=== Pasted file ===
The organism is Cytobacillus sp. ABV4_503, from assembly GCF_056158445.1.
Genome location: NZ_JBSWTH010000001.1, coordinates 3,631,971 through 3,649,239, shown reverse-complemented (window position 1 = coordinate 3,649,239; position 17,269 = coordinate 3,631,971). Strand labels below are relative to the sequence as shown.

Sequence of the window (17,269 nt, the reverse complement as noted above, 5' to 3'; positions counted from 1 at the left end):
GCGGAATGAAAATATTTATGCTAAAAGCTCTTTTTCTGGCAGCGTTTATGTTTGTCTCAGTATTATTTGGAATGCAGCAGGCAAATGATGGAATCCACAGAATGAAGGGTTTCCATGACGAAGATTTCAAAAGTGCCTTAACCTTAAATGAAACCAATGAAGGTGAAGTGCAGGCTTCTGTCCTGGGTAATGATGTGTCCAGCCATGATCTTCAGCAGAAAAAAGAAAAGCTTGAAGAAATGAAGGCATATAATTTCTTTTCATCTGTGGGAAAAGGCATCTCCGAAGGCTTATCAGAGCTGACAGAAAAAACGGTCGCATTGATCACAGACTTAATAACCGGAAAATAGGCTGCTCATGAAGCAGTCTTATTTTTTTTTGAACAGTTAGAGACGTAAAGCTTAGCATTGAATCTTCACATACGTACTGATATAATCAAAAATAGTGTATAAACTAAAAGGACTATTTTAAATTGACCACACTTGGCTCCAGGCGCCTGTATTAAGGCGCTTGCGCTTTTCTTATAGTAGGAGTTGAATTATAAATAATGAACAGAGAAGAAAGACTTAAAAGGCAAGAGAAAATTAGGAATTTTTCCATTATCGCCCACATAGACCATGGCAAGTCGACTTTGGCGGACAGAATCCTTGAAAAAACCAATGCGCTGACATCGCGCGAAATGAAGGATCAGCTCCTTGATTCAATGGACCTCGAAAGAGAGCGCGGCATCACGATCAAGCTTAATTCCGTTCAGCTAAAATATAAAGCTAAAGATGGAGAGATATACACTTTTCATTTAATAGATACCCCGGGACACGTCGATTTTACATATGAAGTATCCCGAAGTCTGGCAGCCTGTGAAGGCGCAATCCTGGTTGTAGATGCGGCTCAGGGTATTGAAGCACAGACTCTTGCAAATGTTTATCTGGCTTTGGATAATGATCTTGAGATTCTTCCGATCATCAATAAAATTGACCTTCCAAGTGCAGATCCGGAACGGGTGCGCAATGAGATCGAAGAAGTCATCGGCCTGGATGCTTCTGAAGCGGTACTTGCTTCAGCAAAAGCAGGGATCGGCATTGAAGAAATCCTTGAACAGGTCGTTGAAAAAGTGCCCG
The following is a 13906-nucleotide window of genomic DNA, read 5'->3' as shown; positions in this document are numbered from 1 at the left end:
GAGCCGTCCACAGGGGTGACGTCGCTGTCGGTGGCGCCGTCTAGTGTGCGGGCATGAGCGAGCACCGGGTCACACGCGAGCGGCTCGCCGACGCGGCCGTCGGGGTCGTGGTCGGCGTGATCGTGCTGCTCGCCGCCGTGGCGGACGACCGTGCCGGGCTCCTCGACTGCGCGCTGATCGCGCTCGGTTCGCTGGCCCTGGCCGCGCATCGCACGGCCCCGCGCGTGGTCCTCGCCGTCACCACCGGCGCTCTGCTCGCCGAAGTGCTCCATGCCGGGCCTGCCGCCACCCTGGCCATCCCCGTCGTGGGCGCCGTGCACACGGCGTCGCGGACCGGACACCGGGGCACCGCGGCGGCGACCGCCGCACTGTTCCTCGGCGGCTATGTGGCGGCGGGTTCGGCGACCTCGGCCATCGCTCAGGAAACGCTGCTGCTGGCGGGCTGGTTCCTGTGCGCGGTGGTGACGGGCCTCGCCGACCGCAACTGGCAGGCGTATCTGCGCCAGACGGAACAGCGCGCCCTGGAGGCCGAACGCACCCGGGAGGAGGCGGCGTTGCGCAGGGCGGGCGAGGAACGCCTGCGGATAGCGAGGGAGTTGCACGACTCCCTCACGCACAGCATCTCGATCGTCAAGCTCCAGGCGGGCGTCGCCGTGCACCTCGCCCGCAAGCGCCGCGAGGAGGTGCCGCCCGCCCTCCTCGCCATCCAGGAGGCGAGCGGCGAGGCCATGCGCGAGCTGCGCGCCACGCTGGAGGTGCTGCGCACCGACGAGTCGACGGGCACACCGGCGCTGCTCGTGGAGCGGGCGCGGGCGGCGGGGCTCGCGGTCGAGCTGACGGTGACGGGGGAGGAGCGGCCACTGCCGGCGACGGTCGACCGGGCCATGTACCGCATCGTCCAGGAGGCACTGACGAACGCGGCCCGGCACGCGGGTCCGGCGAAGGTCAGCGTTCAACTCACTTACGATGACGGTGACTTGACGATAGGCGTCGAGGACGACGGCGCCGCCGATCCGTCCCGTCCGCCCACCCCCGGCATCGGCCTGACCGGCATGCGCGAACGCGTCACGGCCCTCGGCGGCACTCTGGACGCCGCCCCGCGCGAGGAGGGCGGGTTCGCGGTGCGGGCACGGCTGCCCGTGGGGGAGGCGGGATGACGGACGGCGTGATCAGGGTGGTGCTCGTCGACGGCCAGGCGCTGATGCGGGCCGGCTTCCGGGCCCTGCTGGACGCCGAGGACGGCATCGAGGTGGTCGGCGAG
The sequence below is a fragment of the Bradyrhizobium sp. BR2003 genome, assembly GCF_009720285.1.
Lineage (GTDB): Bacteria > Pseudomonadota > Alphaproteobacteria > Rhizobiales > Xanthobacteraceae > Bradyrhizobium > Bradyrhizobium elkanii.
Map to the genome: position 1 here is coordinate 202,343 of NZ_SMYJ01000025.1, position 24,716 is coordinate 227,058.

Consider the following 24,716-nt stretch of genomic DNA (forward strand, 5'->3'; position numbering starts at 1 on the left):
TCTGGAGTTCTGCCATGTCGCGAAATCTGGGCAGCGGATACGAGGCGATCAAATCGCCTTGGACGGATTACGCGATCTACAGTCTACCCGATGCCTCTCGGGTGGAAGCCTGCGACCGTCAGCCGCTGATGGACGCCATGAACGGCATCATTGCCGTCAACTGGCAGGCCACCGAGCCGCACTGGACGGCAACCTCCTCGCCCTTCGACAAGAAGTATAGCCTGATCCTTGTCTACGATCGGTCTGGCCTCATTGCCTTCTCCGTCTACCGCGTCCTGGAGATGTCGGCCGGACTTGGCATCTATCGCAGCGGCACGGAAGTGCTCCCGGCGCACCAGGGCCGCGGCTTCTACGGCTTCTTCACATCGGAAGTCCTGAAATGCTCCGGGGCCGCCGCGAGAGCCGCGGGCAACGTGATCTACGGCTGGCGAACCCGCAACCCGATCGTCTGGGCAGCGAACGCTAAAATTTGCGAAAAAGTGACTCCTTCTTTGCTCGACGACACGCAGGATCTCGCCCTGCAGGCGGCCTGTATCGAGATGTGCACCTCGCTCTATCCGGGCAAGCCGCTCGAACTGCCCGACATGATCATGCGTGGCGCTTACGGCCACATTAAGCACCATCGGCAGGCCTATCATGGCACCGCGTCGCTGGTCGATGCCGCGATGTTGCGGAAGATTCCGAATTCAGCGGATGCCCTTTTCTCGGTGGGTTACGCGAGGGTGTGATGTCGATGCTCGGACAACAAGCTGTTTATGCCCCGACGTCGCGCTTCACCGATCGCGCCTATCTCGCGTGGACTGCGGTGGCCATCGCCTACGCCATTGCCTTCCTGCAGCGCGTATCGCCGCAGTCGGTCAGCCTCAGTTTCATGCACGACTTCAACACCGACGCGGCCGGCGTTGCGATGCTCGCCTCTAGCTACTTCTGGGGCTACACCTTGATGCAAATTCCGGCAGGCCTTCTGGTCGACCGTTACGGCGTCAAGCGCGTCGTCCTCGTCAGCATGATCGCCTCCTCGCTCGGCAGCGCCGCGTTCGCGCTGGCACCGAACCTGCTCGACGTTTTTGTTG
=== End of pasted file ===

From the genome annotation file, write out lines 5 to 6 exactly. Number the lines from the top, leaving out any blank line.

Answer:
The following is a 13906-nucleotide window of genomic DNA, read 5'->3' as shown; positions in this document are numbered from 1 at the left end:
GAGCCGTCCACAGGGGTGACGTCGCTGTCGGTGGCGCCGTCTAGTGTGCGGGCATGAGCGAGCACCGGGTCACACGCGAGCGGCTCGCCGACGCGGCCGTCGGGGTCGTGGTCGGCGTGATCGTGCTGCTCGCCGCCGTGGCGGACGACCGTGCCGGGCTCCTCGACTGCGCGCTGATCGCGCTCGGTTCGCTGGCCCTGGCCGCGCATCGCACGGCCCCGCGCGTGGTCCTCGCCGTCACCACCGGCGCTCTGCTCGCCGAAGTGCTCCATGCCGGGCCTGCCGCCACCCTGGCCATCCCCGTCGTGGGCGCCGTGCACACGGCGTCGCGGACCGGACACCGGGGCACCGCGGCGGCGACCGCCGCACTGTTCCTCGGCGGCTATGTGGCGGCGGGTTCGGCGACCTCGGCCATCGCTCAGGAAACGCTGCTGCTGGCGGGCTGGTTCCTGTGCGCGGTGGTGACGGGCCTCGCCGACCGCAACTGGCAGGCGTATCTGCGCCAGACGGAACAGCGCGCCCTGGAGGCCGAACGCACCCGGGAGGAGGCGGCGTTGCGCAGGGCGGGCGAGGAACGCCTGCGGATAGCGAGGGAGTTGCACGACTCCCTCACGCACAGCATCTCGATCGTCAAGCTCCAGGCGGGCGTCGCCGTGCACCTCGCCCGCAAGCGCCGCGAGGAGGTGCCGCCCGCCCTCCTCGCCATCCAGGAGGCGAGCGGCGAGGCCATGCGCGAGCTGCGCGCCACGCTGGAGGTGCTGCGCACCGACGAGTCGACGGGCACACCGGCGCTGCTCGTGGAGCGGGCGCGGGCGGCGGGGCTCGCGGTCGAGCTGACGGTGACGGGGGAGGAGCGGCCACTGCCGGCGACGGTCGACCGGGCCATGTACCGCATCGTCCAGGAGGCACTGACGAACGCGGCCCGGCACGCGGGTCCGGCGAAGGTCAGCGTTCAACTCACTTACGATGACGGTGACTTGACGATAGGCGTCGAGGACGACGGCGCCGCCGATCCGTCCCGTCCGCCCACCCCCGGCATCGGCCTGACCGGCATGCGCGAACGCGTCACGGCCCTCGGCGGCACTCTGGACGCCGCCCCGCGCGAGGAGGGCGGGTTCGCGGTGCGGGCACGGCTGCCCGTGGGGGAGGCGGGATGACGGACGGCGTGATCAGGGTGGTGCTCGTCGACGGCCAGGCGCTGATGCGGGCCGGCTTCCGGGCCCTGCTGGACGCCGAGGACGGCATCGAGGTGGTCGGCGAG